Being in a gritty far-future sci-fi universe with big honkin' guns doesn't mean politeness goes out the window, just wait your turn to blow the bad guy away.
Hunters 2 is a relatively new game for iPhone which corners a very specific (but hardcore) niche. It's a turn-based tactical combat game where you tailor futuristic mercenaries with your choice of skills and gear over the course of several harrowing missions. You have a squad of troops that are set up on terrain with a square grid, who each take turns moving, shooting enemies, healing, defending, and engaging in all sorts of other maneuvers. As you play your soldiers gain experience points, eventually allowing them to level up and giving you the option to tweak their specialties. You also win cash for completing levels, which can be spent on upgrading gear. Of course, you can always buy in-game money with real cash through in-app purchases if you're the impatient type. You can also win in-game money and loot for clicking on mobile ads. Overall, I found Hunters 2 wasn't too pushy with those kinds of microtransactions, which is always nice. Once you've plowed through the single-player campaign, there are five fresh missions available daily. Unfortunately, there's no multiplayer just yet, but honestly, the AI is challenging enough as is. It's a Universal app, so you can play it on both iPhone and iPad after buying it once, plus there's full Game Center support for leaderboards.
The story of the game takes place in a dystopian future where corporations rule the galaxy, and mercenaries are hired to implement their will. Early on, your ragtag team is double-crossed by an employer, and they quickly get roped into a conflict against a burgeoning alien menace. Throughout the game, you'll deal with vicious aliens in close combat as well as other soldiers competing for your contracts. The story isn't what really makes Hunters 2, though - it's the fine-tuned gameplay. Seemingly insignificant strategic decisions, like moving that extra square or not facing the right direction while defending can make or break a mission. Establishing line of sight is a huge part of the game, and often you'll encounter tight passages where your own allies will block off support.
Veteran gamers familiar with older titles like the original Fallout, X-COM, and Syndicate, will be well-versed in the turn-based combat/role-playing playstyle. What really differentiates it from the more casual games like Hero Academy is that your characters progress, gain skills, and expand their equipment over time. It doesn't take long before you become really heavily invested in team members; after playing Hunters 2 for a few hours, you'll be visibly wincing when your favourite guy goes down. Personally, I like spending time meticulously deliberating on my next move, but some may find that pace of gameplay too slow and plodding. Replay of campaign missions might also not be quite up to snuff, since enemy positions remain more or less the same. Rodeo Games offers increasing difficulty levels, including a hardcore mode where soldiers die permanently if they go down in a mission, but I find it challenging enough as is that I have to repeat most levels at least twice. The real replayability comes from the daily missions.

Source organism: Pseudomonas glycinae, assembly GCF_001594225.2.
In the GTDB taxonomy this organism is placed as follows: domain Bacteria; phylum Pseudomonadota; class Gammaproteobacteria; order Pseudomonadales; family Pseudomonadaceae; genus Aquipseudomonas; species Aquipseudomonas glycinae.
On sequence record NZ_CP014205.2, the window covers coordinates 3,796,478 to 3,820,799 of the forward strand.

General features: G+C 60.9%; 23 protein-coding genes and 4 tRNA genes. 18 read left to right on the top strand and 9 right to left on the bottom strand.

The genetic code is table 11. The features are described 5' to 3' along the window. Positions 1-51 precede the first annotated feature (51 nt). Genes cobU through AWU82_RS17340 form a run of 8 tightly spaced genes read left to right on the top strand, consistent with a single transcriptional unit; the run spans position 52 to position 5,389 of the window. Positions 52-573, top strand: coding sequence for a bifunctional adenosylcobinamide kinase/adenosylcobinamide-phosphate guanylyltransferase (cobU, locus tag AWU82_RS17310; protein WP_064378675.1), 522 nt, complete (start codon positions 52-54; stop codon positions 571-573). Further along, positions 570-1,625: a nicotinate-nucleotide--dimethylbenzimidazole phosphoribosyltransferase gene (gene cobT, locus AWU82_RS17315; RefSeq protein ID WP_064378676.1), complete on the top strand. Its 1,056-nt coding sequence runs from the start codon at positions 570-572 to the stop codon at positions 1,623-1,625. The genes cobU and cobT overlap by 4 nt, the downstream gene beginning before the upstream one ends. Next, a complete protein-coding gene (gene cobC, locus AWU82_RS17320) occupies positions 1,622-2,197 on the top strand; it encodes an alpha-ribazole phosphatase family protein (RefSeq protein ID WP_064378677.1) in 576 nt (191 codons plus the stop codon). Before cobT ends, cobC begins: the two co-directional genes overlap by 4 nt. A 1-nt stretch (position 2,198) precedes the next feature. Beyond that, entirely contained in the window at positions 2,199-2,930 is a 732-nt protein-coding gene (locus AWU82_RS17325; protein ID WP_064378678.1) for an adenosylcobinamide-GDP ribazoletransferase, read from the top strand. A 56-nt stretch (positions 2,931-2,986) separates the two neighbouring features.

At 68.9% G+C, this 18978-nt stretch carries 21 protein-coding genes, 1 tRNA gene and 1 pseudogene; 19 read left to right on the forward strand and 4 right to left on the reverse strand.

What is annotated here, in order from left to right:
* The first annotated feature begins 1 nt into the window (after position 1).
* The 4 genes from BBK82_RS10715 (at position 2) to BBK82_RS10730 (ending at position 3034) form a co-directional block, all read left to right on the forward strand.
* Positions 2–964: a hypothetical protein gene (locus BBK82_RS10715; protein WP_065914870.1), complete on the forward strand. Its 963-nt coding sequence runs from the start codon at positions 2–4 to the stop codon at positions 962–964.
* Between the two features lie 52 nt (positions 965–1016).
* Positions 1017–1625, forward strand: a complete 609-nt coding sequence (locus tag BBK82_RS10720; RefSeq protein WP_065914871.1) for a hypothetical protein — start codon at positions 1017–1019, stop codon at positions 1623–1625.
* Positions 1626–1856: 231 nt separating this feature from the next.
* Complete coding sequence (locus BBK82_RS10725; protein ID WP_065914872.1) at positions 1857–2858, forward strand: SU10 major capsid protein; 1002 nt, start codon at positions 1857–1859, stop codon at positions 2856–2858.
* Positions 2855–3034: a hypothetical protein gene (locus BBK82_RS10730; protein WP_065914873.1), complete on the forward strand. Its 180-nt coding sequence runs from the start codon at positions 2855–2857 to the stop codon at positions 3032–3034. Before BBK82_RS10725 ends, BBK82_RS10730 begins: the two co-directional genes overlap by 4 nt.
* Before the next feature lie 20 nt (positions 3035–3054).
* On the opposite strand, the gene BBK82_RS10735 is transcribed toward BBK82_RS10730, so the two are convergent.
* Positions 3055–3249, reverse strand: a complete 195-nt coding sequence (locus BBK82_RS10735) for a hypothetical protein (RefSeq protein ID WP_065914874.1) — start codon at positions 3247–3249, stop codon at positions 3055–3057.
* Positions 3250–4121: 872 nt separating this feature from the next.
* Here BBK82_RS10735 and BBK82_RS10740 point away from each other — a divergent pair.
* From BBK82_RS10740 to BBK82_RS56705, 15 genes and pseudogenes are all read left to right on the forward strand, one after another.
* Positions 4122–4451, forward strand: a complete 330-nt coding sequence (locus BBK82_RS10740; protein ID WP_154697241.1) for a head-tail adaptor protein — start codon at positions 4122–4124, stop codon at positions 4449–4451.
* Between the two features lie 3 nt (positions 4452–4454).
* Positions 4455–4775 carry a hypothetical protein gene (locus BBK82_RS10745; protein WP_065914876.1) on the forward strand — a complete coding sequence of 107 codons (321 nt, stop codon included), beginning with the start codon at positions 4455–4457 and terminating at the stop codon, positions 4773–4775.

The amount of customization adds a ton of depth to gameplay, but may be a bit too much for casual players. Let's take talent trees for example. There's one generic set of talents that you can pick for any of mercenaries. They span the usual areas - increasing hitpoints, increasing damage, etc. Every soldier has access to two other skill trees with more specialized abilities, such as scouting, survival, or support. Depending on which combinations of talent trees a soldier has access to, they get a cool (but mostly useless) title, like Arbiter, Devastator, Stalker, or Sentinel. What this boils down to is that every time one of your soldiers levels up, you have to pick between at least 14 different talents, on top of equipping new weapons you've found, bought or crafted. Multiply that by however many soldiers leveled up in a given mission, and you can be quickly overwhelmed with options.
The music in Hunters 2 is subdued and ominous, and is wonderfully paired with graphics ripe with gritty textures. Although the game itself takes place in a mostly-unimpressive 2D plane, zooming in and rotating the map is extremely fluid, the wide array of high-tech gunfire has impressive lighting effects, and the 3D models used in gameplay and on the title screen are very impressive. Though there are a lot of things to manage between missions, the user interface has been laid out intelligently, and lets you kit out your team with minimal fuss.
- Deep, rich gameplay
- Excellent sound and graphics, despite 2D layout
- Unobtrusive but beneficial microtransactions
- Complexity may be overwhelming
- Pacing may be too slow for some
- A little on the pricey side
The bottom line
Overall, Hunters 2 will appeal to hardened turn-based strategy gamers, but may offer an overwhelming array of options for more casual players (who should probably stick with Hero Academy). As soon as this game gets multiplayer support, I could see it keeping a permanent spot on my iPhone.